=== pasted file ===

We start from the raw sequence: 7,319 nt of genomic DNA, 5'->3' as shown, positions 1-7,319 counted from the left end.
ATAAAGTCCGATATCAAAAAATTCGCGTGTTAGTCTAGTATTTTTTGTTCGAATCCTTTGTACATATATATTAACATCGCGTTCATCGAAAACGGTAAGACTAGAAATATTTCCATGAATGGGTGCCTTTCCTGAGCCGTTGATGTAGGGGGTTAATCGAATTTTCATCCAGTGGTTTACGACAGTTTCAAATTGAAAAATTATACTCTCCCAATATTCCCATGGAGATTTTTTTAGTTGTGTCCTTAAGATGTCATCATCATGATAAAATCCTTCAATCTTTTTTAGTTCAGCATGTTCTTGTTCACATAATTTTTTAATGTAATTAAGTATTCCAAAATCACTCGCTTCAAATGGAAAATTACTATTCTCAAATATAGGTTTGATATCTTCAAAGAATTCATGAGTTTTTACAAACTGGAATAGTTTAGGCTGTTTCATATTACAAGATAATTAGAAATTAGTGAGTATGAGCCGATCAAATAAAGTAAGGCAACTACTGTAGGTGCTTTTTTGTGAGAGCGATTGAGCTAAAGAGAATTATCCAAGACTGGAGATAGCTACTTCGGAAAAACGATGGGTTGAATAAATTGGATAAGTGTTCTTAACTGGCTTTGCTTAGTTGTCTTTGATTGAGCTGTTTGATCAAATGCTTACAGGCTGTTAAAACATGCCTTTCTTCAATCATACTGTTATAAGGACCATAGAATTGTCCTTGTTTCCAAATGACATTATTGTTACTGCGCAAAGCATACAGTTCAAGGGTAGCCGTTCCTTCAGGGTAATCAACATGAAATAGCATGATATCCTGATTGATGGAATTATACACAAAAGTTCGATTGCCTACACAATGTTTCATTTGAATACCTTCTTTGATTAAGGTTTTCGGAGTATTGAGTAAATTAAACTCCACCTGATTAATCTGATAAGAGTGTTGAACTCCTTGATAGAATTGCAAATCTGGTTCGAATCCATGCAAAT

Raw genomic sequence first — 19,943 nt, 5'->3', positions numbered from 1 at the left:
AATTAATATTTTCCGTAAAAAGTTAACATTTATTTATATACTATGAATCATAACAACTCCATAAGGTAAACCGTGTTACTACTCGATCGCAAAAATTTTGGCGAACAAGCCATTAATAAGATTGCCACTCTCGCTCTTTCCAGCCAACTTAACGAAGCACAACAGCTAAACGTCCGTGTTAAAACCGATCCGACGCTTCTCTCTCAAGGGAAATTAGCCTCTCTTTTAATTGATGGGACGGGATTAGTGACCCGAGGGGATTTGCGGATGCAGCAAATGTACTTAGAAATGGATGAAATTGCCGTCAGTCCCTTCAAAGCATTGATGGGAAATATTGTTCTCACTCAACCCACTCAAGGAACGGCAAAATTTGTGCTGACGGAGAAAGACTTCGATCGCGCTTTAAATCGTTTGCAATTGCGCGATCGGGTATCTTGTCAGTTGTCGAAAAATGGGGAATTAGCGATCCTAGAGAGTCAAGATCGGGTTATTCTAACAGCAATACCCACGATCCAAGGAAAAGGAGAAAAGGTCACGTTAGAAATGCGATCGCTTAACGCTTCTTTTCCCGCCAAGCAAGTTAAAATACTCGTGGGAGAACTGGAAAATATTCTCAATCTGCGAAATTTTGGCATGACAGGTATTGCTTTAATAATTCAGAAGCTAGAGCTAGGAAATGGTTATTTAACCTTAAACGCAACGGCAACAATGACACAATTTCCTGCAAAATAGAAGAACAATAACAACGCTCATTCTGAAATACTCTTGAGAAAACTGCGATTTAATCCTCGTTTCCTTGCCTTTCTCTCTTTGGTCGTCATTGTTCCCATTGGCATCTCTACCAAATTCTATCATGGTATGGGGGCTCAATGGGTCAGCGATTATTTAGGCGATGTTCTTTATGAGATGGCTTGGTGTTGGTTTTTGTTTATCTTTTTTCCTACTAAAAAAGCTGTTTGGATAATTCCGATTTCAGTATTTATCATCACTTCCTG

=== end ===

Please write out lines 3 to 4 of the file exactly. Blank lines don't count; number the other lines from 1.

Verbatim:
Raw genomic sequence first — 19,943 nt, 5'->3', positions numbered from 1 at the left:
AATTAATATTTTCCGTAAAAAGTTAACATTTATTTATATACTATGAATCATAACAACTCCATAAGGTAAACCGTGTTACTACTCGATCGCAAAAATTTTGGCGAACAAGCCATTAATAAGATTGCCACTCTCGCTCTTTCCAGCCAACTTAACGAAGCACAACAGCTAAACGTCCGTGTTAAAACCGATCCGACGCTTCTCTCTCAAGGGAAATTAGCCTCTCTTTTAATTGATGGGACGGGATTAGTGACCCGAGGGGATTTGCGGATGCAGCAAATGTACTTAGAAATGGATGAAATTGCCGTCAGTCCCTTCAAAGCATTGATGGGAAATATTGTTCTCACTCAACCCACTCAAGGAACGGCAAAATTTGTGCTGACGGAGAAAGACTTCGATCGCGCTTTAAATCGTTTGCAATTGCGCGATCGGGTATCTTGTCAGTTGTCGAAAAATGGGGAATTAGCGATCCTAGAGAGTCAAGATCGGGTTATTCTAACAGCAATACCCACGATCCAAGGAAAAGGAGAAAAGGTCACGTTAGAAATGCGATCGCTTAACGCTTCTTTTCCCGCCAAGCAAGTTAAAATACTCGTGGGAGAACTGGAAAATATTCTCAATCTGCGAAATTTTGGCATGACAGGTATTGCTTTAATAATTCAGAAGCTAGAGCTAGGAAATGGTTATTTAACCTTAAACGCAACGGCAACAATGACACAATTTCCTGCAAAATAGAAGAACAATAACAACGCTCATTCTGAAATACTCTTGAGAAAACTGCGATTTAATCCTCGTTTCCTTGCCTTTCTCTCTTTGGTCGTCATTGTTCCCATTGGCATCTCTACCAAATTCTATCATGGTATGGGGGCTCAATGGGTCAGCGATTATTTAGGCGATGTTCTTTATGAGATGGCTTGGTGTTGGTTTTTGTTTATCTTTTTTCCTACTAAAAAAGCTGTTTGGATAATTCCGATTTCAGTATTTATCATCACTTCCTG